Pennsylvania Medical Liability Immunity to Medical Practitioners caring for COVID-19 Patients

June 1, 2020

Since the outset of the COVID-19 pandemic, health care workers and facilities were faced with combating unimaginable circumstances and number of patients. Given that the COVID-19 pandemic is the leading health concern in 2020, and very likely 2021, health care workers and facilities were undoubtedly concerned about the potential liability they may be exposed to as a result of the pandemic.

In an ordinary medical malpractice action, the Plaintiff must establish the elements of negligence which includes:

  1. a duty owed by the physician to the patient,
  2. a breach of that duty by the physician,
  3. that the breach was the proximate cause of the harm suffered, and
  4. the damages suffered were a direct result of harm

Of course, health care workers caring for their COVID-19 patients would satisfy that first element which, in turn, could potentially expose them to liability if the patient experienced a bad outcome as a result of COVID-19. Realizing the potential for liability exposure that COVID-19 will have on the health care workers caring for COVID-19 patients, Governor Wolf issued an executive order on May 6, 2020 granting immunity for certain practitioners.

The Executor Order designates specific individuals as agents of the Commonwealth solely and exclusively for purposes of immunity from civil liability due to emergency services activities or disaster emergency response. The immunity was granted to “any individual who holds a license, certificate, registration or certification or is otherwise authorized to practice a health care profession or occupation in this Commonwealth, and who is engaged in emergency services activities or the provision of disaster services activities related to the Commonwealth’s COVID19 disaster emergency response”.

Specifically, it applies to the follow entities/individuals engaged in emergency services activities or the provision of the :

  1. health care facilities
    1. i.e. a general, chronic disease or other type of hospital, a home health care agency, a home care agency, a hospice, a long-term care nursing facility, cancer treatment centers using radiation therapy on an ambulatory basis, an ambulatory surgical facility, a birth center regardless of whether such health care facility is operated for profit, nonprofit or by an agency of the Commonwealth or local government as defined by 35 Pa. Stat. § 448.802a;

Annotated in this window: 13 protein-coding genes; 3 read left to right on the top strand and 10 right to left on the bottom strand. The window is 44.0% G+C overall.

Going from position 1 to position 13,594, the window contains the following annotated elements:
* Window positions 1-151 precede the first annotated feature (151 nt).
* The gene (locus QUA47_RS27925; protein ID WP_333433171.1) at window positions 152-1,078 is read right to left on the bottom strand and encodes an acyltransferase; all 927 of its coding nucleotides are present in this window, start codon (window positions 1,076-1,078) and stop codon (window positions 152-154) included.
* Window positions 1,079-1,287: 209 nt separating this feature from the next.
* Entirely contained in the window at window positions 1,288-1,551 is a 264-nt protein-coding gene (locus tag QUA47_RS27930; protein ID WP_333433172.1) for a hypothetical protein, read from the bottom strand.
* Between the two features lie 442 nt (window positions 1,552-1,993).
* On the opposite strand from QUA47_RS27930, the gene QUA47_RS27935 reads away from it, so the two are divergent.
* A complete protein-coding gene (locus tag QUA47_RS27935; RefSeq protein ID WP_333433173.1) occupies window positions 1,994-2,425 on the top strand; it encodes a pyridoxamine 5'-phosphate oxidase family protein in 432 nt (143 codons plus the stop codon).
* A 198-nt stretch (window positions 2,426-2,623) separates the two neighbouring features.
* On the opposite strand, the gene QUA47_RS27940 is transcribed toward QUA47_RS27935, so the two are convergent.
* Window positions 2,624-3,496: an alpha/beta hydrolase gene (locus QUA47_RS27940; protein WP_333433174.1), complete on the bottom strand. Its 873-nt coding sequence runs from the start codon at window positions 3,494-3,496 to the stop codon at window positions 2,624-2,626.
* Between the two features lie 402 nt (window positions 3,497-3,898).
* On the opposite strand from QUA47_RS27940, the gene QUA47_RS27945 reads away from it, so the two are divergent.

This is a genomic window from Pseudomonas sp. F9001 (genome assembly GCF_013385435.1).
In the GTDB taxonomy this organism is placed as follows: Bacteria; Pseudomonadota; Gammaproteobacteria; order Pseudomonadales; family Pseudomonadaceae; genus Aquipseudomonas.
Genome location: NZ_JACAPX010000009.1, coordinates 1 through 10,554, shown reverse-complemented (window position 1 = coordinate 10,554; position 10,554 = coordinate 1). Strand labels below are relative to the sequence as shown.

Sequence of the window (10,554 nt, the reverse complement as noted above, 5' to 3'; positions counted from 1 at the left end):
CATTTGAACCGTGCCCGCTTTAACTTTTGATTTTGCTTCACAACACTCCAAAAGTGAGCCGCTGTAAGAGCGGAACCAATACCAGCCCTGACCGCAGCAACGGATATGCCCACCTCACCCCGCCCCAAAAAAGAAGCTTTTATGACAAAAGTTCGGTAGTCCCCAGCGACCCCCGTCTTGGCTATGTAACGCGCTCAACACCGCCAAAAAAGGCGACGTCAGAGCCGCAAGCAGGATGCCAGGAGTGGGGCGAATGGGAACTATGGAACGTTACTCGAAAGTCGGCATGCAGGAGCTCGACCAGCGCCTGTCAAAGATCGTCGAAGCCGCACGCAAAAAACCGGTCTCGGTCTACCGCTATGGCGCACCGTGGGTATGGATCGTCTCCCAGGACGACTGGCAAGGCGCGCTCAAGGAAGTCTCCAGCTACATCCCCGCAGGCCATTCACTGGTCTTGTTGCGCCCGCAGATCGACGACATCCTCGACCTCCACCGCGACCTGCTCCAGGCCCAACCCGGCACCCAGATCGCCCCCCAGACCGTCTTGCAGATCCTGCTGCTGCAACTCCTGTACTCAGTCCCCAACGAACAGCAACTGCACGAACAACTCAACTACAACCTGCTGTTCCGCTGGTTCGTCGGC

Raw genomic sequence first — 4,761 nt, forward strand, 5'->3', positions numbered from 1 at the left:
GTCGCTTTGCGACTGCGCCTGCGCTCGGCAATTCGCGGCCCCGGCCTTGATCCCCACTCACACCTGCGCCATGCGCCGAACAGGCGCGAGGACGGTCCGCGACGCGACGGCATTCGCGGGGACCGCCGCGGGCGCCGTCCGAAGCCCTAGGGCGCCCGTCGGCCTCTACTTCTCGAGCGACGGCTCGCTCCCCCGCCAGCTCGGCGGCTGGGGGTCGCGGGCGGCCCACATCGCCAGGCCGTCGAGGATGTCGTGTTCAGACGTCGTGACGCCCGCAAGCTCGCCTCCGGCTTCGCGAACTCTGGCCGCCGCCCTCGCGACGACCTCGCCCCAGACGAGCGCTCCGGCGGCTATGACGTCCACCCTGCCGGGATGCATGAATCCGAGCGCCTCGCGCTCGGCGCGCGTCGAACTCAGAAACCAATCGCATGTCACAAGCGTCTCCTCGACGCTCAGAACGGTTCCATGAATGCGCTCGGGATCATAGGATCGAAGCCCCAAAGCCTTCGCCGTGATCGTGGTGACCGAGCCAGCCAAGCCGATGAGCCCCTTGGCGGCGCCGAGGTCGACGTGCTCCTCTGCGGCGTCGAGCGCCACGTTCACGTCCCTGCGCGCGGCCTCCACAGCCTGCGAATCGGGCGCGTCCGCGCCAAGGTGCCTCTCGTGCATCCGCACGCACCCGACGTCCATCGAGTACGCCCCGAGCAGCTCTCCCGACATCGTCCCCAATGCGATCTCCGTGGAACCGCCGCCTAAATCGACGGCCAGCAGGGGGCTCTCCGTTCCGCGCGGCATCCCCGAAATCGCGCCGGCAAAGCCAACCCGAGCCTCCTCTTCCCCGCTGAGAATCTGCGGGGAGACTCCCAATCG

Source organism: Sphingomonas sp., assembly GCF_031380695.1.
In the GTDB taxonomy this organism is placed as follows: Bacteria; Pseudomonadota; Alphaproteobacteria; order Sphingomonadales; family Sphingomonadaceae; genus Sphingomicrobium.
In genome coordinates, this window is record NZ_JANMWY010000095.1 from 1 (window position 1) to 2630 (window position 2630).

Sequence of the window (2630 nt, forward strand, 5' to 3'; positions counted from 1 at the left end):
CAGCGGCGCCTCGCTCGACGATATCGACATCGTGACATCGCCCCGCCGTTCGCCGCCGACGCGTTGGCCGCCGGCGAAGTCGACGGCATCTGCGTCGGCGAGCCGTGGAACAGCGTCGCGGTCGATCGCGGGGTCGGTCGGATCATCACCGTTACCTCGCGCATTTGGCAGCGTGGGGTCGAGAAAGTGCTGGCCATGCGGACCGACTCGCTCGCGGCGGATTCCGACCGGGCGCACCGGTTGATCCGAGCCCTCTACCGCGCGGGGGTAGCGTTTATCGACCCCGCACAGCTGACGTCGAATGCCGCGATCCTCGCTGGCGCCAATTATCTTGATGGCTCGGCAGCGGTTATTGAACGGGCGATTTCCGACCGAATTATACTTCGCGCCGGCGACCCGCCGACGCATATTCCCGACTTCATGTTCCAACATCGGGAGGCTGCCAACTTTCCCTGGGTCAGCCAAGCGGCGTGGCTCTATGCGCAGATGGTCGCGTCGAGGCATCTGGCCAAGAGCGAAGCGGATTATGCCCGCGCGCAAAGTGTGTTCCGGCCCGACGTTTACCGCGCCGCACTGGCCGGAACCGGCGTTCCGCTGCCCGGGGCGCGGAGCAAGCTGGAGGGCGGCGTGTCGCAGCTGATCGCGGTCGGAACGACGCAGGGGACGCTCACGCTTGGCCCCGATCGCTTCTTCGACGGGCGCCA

2. any nursing facility;
  3. personal care home; and
    1. A premise in which food, shelter and personal assistance or supervision are provided for a period exceeding 24 hours, for four or more adults who are not relatives of the operator, who do not require the services in or of a licensed long-term care facility, but who do require assistance or supervision in activities of daily living or instrumental activities of daily living.
    2. The term includes a premise that has held or presently holds itself out as a personal care home and provides food and shelter to four or more adults who need personal care services, but who are not receiving the services
      55 Pa. Code § 2600.4
  4. assisted living facility
    1. Any premises in which food, shelter, assisted living services, assistance or supervision and supplemental health care services are provided for a period exceeding 24-hours for four or more adults who are not relatives of the operator, who require assistance or supervision in matters such as dressing, bathing, diet, financial management, evacuation from the residence in the event of an emergency or medication prescribed for self-administration.
      55 Pa. Code § 2800.4

However, the term “health care facility” does not include an office used primarily for the private practice of a health care practitioner, nor a program which renders treatment or care for drug or alcohol abuse or dependence unless located within a health facility, nor a facility providing treatment solely on the basis of prayer or spiritual means. Additionally, the term health care facility does not apply to a facility which is conducted by a religious organization for the purpose of providing health care services exclusively to clergymen or other persons in a religious profession who are members of a religious denomination. 35 Pa. Stat. § 448.802a

Thus, the Order essentially applies to those providing care in hospital and long-term care facility settings. The Order provides that these individuals “shall be immune from civil liability and shall not be liable for the death of or any injury to a person or for loss of or damage to property as a result of the emergency services activity or disaster services activity described above, except in the cases of willful misconduct or gross negligence, to the fullest extent permitted by law.” However, the immunity does not extend to health care professionals rendering non-COVID-19 medical and health treatment or services to individuals. The Order remains in effect for the duration of the COVID-19 disaster emergency.

With respect to healthcare workers in outpatient settings, the Order remains silent. Thus, presently, any healthcare workers that practice in the outpatient setting can potentially be exposed to medical liability as a result of COVID-19.

The full May 6, 2020 Executive Order can be found here.

Attorneys: Nikki A. Mosco